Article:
At Wellesley, she has been a College Government senator, house president, WZLY radio station news director, student coordinator for Asian Awareness Month and helped to found the campus chapter of Circle-K, a community service organization. She has also been a First Year Mentor and vice president of administration in Freeman Hall.

Maria Zade, the daughter of Janet A. Zade of Hingham, Mass., will also conduct her Fulbright Teaching Assistantship in Korea. She will teach at an elementary school, building on previous teaching experience during her junior year in Paris, where she worked as an English language teaching assistant at a private school.

“ In my classes in Paris, I relied on demonstrations, pictures and using other words to help my students grasp a (new) word or phrase’s meaning,” she said. “This verbal acrobatics goes both ways, as I encourage my students to find alternative means of expressing themselves.”

She has been a member of Pi Sigma Alpha, the political science honor society, and has taken part in internships at WHDH-TV in Boston in the Special Projects Unit for health, at WTTW in Chicago as a news intern, as a campaign intern for the John Kerry for President Boston headquarters, as a legislative intern in the office of State Rep. Garrett Bradley and as an editorial intern at the Improper Bostonian newspaper. She has been assistant arts editor at the Wellesley College student newspaper and took part in Model United Nations. She plans to pursue a career in education.

Cheryl Hojnowski, the daughter of Karen and Michael Hojnowski of Richmond, Va., is currently living in Portland, Ore., where she is a program assistant at the Wild Salmon Center. She will use her Fulbright full grant in Russia, where she will work on protecting the natural environment of Siberia.

“As a Fulbright fellow I will focus my studies in Vladivostock, where I will be a student at the Environment Institute of Far Eastern State University,” she said. Hojnowski will study in the geography department and take part in a student group that coordinates environmental outreach programs. In addition, she will complete an internship at the Institute of Marine Biology, which conducts Russia’s leading marine research. She will help to monitor ecological conditions in the marine ecosystems of the Primorye region and conduct her own research project on the environmental history of Siberia.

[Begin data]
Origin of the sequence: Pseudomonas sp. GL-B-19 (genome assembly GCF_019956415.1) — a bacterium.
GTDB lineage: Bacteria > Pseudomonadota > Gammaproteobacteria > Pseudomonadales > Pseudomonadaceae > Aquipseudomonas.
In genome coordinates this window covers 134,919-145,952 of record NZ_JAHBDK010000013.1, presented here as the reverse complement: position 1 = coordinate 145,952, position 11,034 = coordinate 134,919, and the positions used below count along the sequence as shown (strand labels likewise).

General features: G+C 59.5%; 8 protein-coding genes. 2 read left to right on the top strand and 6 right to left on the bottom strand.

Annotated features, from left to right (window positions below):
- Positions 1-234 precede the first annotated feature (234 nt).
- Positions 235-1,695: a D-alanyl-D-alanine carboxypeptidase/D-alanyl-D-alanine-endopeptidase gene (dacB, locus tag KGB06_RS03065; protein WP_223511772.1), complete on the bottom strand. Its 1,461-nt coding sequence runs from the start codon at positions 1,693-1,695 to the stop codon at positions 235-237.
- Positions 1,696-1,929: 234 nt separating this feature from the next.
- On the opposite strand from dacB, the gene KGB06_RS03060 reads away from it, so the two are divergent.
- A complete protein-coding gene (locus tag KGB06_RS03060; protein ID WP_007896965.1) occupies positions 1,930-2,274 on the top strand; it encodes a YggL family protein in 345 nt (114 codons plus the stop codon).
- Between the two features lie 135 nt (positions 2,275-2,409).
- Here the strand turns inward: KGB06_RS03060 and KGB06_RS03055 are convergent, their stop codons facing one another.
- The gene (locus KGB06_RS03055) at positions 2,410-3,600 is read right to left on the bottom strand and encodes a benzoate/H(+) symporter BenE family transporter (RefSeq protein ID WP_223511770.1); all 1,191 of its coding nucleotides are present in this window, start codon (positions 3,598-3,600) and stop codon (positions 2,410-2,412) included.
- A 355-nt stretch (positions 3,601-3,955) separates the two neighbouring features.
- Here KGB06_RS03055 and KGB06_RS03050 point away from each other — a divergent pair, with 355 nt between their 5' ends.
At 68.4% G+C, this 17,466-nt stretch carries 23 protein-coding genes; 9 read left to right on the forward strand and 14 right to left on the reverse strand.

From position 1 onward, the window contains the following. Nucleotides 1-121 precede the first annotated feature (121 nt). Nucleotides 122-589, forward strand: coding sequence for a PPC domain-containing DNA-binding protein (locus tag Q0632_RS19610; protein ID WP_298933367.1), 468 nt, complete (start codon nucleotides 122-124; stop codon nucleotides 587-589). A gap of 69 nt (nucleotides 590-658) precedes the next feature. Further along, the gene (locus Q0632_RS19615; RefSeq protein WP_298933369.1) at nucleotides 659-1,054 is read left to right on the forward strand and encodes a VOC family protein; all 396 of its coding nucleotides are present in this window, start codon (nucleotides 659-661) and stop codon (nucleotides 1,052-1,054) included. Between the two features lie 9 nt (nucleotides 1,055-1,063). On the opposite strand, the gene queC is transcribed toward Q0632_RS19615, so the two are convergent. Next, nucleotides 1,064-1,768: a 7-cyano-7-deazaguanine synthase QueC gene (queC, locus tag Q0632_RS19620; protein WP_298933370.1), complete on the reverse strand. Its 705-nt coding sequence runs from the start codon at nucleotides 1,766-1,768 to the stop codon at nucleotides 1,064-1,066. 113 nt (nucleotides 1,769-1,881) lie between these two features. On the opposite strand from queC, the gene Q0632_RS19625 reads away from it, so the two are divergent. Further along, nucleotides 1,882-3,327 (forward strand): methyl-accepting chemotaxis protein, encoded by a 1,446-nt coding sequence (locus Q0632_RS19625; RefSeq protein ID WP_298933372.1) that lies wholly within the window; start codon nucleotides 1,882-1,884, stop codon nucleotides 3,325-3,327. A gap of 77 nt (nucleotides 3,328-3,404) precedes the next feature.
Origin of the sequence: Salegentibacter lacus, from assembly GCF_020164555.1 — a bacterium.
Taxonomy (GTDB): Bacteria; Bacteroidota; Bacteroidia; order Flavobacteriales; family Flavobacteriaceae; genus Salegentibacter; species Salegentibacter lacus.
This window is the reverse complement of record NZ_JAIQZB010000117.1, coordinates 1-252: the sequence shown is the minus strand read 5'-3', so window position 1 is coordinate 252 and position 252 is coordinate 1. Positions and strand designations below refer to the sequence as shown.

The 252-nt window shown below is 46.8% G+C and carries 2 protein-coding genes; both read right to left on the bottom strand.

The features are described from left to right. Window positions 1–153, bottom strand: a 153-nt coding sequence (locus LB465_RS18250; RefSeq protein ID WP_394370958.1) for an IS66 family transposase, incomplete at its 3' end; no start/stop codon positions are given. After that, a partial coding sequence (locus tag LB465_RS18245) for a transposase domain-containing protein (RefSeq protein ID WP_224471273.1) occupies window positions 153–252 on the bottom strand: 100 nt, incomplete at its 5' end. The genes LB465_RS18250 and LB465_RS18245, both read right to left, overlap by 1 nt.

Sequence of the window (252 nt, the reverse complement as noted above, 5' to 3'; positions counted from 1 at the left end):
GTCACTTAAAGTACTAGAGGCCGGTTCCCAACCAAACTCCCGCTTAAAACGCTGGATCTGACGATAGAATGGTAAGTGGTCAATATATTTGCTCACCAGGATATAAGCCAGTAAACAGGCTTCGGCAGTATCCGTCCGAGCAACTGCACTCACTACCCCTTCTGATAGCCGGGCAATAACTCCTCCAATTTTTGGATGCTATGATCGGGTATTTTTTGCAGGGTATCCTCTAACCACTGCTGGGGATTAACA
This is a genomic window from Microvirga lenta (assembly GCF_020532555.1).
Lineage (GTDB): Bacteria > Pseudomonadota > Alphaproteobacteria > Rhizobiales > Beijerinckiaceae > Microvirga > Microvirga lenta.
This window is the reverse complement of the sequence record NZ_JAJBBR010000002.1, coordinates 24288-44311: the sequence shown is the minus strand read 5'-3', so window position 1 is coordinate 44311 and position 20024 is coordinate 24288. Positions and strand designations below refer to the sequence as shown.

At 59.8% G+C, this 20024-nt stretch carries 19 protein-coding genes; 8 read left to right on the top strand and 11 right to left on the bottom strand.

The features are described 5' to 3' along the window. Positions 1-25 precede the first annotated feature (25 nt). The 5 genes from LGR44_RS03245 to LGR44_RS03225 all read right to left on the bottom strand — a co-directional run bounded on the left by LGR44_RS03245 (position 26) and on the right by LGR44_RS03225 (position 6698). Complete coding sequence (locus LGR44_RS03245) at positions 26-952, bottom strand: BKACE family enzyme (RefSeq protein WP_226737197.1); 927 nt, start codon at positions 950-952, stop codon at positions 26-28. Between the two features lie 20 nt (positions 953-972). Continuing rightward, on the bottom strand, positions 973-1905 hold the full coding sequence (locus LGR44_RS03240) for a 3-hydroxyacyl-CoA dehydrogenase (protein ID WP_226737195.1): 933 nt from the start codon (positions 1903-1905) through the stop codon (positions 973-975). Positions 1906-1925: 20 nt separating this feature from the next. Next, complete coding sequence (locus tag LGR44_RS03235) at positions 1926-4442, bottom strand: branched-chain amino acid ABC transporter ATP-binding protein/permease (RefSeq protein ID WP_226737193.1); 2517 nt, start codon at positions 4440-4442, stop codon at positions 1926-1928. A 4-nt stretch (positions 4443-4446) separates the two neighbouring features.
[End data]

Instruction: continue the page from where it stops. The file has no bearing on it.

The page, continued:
Hojnowski graduated summa cum laude and with Phi Beta Kappa honors from Wellesley, where she earned a Davis Grant for summer study of the Russian language. She served as a research assistant in Wellesley’s Russian Department and as a teaching assistant for Russian language studies. She completed internships at the Baikal Environment Wave, in Irkutsk, Russia, where she taught ecology to elementary students, and at the Baikal Biological Station, where she translated museum texts and lectures. She contributed to the publication Ecosystems and Natural Resources of Mountain Regions, taken from the proceedings of the first international symposium on Russia’s Lake Baikal.

Each Fulbright award winner will leave this summer for a full year in her designated country. The Fulbright grant covers round-trip transportation, living costs, some research costs and, depending on the country, tuition.

Since 1875, Wellesley College has been a leader in providing an excellent liberal-arts education for women who will make a difference in the world. Its 500-acre campus near Boston is home to 2,300 undergraduate students from all 50 states and 68 countries. For more information, go to www.wellesley.edu.